Golf’s future has been a much debated topic over the last few years. Some commentators believe that golf’s popularity is stronger than ever, while others suggest we are beginning to see the death of the sport all together.
At times, seasoned golfers can find themselves seeking motivation to maintain their golf passion — a microcosm of the much broader aforementioned debate. For golf to survive, its players must remain interested in it.
So what should you do if you find your golf interest waning? Here are some tips to reinvigorate your passion for the sport.
Revisit the beginning
What do you like about golf to begin with? This is an important first question to ask yourself when trying to rebuild your golf passion. Brad Brewer Golf Academy suggests breaking down the reasons you fell in love with the sport in the first place. What drove you to start playing? To keep playing? To focus on getting better? Identifying these factors can be a great first step to getting back onto the green. Scores and goals aside, if you are not enjoying golf, you cannot hope to rekindle your interest in it if it has been lost. Remind yourself why you enjoy the sport and start from there.
Come up with new goals
Golf is primarily a goal-oriented game. Maybe you are trying to set a personal best score, or perhaps you are just playing to finish a round under par. Goals can keep you focused on bettering your playing ability, and they make the game fun beyond any single round.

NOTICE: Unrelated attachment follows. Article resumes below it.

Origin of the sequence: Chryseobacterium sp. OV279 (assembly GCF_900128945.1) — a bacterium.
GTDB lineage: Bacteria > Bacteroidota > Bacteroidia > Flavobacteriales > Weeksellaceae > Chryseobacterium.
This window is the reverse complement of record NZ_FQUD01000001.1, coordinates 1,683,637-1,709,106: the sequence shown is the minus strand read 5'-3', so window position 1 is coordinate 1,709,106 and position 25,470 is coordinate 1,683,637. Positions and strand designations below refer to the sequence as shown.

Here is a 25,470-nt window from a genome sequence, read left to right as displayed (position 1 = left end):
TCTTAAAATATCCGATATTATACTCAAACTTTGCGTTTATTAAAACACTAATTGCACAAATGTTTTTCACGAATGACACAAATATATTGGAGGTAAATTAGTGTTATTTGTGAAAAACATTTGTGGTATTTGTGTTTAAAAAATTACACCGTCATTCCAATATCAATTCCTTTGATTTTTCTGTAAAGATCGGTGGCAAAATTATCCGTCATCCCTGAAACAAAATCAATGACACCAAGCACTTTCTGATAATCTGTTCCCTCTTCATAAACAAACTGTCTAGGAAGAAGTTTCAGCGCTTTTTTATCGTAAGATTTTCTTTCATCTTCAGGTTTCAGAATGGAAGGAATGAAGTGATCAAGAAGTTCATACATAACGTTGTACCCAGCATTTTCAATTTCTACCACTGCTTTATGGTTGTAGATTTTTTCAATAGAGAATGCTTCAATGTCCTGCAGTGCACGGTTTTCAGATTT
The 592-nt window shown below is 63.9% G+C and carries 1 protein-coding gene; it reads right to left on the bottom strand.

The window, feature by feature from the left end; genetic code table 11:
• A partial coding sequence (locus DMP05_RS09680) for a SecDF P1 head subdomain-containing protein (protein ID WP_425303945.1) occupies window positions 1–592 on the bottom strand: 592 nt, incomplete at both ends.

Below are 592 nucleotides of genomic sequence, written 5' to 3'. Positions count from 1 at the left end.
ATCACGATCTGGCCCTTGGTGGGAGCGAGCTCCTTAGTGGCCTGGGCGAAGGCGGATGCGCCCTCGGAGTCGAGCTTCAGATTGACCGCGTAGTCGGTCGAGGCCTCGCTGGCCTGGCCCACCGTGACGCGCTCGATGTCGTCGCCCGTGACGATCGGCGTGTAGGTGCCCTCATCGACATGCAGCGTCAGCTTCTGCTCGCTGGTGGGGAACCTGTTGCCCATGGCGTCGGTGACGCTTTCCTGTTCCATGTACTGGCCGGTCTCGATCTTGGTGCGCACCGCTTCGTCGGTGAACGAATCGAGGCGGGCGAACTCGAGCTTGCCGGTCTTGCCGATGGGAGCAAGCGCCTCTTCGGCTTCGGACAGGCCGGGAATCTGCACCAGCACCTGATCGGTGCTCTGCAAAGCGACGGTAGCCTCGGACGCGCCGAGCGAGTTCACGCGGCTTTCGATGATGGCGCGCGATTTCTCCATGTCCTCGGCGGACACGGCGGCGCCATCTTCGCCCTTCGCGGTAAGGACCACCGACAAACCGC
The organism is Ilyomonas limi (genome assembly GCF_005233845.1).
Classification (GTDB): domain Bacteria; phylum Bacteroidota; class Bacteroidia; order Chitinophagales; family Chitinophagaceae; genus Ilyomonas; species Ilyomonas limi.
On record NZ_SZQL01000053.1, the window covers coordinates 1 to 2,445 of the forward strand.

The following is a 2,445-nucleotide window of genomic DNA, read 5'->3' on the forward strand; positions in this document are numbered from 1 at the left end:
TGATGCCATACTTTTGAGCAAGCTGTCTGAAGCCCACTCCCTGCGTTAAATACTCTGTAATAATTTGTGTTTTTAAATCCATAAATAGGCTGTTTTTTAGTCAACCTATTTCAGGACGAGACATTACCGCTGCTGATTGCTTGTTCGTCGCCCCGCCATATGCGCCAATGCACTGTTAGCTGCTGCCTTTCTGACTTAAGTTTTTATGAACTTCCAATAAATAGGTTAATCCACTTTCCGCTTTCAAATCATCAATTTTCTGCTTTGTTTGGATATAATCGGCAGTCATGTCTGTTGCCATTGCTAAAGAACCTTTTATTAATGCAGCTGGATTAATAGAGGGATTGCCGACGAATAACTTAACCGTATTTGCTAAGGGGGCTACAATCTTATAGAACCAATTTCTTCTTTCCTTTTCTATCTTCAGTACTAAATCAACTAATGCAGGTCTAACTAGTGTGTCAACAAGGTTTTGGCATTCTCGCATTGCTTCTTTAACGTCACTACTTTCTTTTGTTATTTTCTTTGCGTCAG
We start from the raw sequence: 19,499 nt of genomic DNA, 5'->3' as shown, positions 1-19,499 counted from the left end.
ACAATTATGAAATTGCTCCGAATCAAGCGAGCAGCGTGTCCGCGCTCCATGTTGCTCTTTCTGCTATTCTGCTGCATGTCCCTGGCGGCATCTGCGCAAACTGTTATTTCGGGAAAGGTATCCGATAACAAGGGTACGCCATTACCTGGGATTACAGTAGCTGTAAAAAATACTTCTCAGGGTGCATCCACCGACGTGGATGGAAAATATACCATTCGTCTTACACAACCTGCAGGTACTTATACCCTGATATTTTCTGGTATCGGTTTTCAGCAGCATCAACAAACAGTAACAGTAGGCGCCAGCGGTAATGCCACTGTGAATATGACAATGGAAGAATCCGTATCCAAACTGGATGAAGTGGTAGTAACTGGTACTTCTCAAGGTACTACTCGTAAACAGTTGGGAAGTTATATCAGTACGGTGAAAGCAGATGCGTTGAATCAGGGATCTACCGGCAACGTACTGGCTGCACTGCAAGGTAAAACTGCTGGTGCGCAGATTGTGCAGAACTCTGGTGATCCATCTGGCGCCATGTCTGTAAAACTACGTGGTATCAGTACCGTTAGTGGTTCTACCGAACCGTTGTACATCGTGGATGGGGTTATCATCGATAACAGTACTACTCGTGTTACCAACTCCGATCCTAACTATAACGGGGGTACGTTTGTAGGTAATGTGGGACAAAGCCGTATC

Revisiting this mindset can be a great way to refuel your golf passion, too. Sit down and scheme a new goal — maybe an extension of something you had been trying to achieve when your passion began to dwindle. Start with something easily achieved, just to get your feet wet. Then, ease yourself back in until the fire for the game as returned to your stomach.
Remember that “nothing is forever”
One common reason people lose interest in golf is frustration — they feel as if they cannot get better and they give up to spare themselves from feeling upset and angry. While it is usually a good idea to take a break in times like these, it is equally important to keep these breaks as breaks and not permanent retirements. A good way to lay frustration to rest is to remember that “nothing is forever” in golf. Bad scores. Bad shots. Bad weather. None of it matters when the next game starts. Golf is an unpredictable game, and with this notion in mind, you need to remember that your bad experience could easily turn into a pleasant one the next time around. Either way, the only way to find out is to lay the past to rest and get back on the course.